Cookhouse RSA February 2007

Tuesday, June 24, 2008
Cookhouse, Republic of South Africa Thursday March 1, 2007


There is more than one type of pig in South Africa. Obviously Pumbaa a character from the Disney movie The Lion King has educated the masses of children around the developed world about warthogs. These long tusked, dirt covered, mud digging wallowers are not alone in the swine department on the Dark Continent.

I was at the very end of my second safari in the East Cape of South Africa with Ballantyne Trophy Safaris out of Fort Beaufort. I had pretty well finished up with the whole list of 32 species that are offered in this area, but so far in four weeks of hunting the elusive bushpig had escaped me. We had tried on multiple occasions to sit in a blind at dusk for a couple hours into the night. We were downwind of a rotting carcass waiting for a hog to come and devour the succulent maggots engulfing the putrid corpse. Three attempts so far and no luck. The blinds offered great shooting position and comfortable seats to rest in until the right moment. However, it was not to be.

We were passing through Ft. Beaufort one afternoon after an unsuccessful morning of stalking white springbok in 130 degree Fahrenheit heat we had stopped for an ice cream cone when we met up with a childhood friend of Charles’ nicknamed ToTo.

ToTo is a massive powerful man who loves hunting and dogs as much as anything in the world. A pensioner wounded from the special forces conflict in the Angolan Bush War, ToTo had a pack of dogs to hunt lynx, leopards and bushpigs. It seemed natural that I should look over his photo album and decided at once that I needed to hunt with this man. Why not take a trial run after pigs tomorrow morning? This would certainly sell me on a leopard hunt in Namibia next season.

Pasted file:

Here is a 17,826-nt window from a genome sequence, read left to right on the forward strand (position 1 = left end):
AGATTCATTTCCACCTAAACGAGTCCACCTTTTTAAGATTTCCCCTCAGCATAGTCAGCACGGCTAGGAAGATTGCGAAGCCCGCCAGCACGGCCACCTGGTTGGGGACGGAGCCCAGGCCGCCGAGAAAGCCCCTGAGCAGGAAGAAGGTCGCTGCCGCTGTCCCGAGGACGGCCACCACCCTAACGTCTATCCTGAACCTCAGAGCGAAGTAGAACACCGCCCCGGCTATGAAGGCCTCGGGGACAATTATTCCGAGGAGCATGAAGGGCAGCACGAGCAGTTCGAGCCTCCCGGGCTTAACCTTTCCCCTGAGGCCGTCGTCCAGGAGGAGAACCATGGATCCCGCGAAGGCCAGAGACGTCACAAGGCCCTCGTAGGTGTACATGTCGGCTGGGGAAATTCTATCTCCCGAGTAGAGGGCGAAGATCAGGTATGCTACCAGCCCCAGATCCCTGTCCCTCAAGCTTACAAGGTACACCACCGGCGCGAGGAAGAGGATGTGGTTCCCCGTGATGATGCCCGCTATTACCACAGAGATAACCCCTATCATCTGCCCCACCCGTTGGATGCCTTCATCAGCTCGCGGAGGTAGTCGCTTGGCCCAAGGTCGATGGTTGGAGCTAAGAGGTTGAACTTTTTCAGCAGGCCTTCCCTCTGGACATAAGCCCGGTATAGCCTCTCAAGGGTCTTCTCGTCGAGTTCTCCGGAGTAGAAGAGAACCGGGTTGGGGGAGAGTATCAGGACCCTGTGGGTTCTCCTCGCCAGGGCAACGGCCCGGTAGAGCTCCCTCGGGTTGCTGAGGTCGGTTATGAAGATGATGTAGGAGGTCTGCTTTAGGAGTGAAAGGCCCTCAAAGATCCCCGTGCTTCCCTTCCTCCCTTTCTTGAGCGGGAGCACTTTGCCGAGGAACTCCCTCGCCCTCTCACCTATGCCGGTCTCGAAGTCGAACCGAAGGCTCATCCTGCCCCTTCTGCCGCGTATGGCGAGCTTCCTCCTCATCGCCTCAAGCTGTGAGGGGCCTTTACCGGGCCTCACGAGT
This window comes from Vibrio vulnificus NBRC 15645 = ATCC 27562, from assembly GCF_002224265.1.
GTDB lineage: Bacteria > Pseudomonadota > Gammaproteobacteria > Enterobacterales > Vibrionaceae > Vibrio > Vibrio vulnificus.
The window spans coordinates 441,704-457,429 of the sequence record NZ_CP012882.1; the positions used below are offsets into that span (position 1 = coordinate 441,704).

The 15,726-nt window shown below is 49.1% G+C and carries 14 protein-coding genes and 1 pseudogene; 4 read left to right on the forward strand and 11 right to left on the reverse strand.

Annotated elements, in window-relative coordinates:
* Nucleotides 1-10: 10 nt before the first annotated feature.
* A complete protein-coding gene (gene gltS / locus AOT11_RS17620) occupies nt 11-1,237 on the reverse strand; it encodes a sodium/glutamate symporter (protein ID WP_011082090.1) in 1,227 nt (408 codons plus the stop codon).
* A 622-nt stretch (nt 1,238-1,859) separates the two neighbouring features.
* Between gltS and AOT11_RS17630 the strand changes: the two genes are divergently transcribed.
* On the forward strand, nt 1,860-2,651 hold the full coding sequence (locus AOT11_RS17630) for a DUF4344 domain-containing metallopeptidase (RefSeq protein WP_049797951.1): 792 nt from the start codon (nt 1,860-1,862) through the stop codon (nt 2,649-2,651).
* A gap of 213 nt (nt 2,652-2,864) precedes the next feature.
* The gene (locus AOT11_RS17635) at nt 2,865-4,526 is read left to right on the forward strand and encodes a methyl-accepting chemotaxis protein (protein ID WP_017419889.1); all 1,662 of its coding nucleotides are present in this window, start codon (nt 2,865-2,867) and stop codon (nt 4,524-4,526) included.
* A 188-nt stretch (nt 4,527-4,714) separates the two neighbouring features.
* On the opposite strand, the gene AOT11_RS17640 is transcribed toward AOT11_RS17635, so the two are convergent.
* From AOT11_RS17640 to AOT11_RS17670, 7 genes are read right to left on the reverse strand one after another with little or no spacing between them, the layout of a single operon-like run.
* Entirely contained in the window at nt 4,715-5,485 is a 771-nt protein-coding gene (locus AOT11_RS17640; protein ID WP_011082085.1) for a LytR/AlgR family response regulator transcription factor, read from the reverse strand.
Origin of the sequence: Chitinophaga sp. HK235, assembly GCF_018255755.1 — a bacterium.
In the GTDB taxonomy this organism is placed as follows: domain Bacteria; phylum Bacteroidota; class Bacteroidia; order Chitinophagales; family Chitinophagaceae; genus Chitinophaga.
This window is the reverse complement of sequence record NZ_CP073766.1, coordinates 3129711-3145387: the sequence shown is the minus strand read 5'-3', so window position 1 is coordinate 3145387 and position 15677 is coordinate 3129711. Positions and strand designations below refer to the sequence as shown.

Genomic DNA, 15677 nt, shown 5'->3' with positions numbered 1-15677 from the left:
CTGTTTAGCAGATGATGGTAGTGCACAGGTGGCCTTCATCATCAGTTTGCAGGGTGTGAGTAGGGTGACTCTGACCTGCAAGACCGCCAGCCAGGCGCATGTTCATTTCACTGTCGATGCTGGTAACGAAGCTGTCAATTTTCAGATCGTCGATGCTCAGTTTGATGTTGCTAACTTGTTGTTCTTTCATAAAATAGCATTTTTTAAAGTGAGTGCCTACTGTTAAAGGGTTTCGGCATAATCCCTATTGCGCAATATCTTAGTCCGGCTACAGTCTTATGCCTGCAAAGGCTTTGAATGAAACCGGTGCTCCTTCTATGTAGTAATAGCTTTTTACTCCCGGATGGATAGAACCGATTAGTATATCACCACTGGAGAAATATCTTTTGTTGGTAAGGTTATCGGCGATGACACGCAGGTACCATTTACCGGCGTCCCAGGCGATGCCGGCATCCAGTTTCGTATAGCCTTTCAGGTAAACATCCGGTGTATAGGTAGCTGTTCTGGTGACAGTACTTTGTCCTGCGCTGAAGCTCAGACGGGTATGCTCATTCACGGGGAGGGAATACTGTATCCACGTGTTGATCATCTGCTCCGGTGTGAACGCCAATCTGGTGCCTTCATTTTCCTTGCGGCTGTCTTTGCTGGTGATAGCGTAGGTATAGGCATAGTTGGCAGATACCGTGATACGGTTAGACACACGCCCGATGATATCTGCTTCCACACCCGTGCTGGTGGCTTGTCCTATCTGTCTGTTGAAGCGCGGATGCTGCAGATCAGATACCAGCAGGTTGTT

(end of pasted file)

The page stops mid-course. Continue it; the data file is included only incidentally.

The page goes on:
We woke early for the drive toward Cookhouse and turned off into the fog and across a fenced pasture following a Mazda pickup filled to capacity with a fierce pack of 12 pig hounds. We stopped at a stock tank and let John, the dog handler round up the pack and head into the thickly brush choked hills rising 1000 feet above us. The dew and fog raised the humidity to an unbelievable level. By the time Charles and I had moved into the brush to wait in a strategic spot we were completely soaked.

We began to hear the howling of the dogs as they cut a trail. The sound came and went as the dogs chased the hog around and around for three hours. We crawled, ran, and clamored over, under and through the thick tangle of brush. It seemed that soon the pig must tire out, but it didn’t. When the chase came our way we got ready, but then it moved away and over the cloud covered hill above us.

We ran again to stay within hearing, then the dogs told us a different story with their howling. The pig was at bay about half a mile from us. Now we had to move fast before the aggressive hounds were torn to pieces as they went at the sharp tusked monster they had finally caught. I moved on hands and knees in the mud dodging huge scary looking spiders. The thorn thickets were tearing my arms and legs to shreds. I am sure that if I was not in such a hurry I would have noticed another of the notorious residents of these hills, the Cape Cobra! Luckily I did not get the opportunity to meet one face to face and closed the distance to the howling dogs.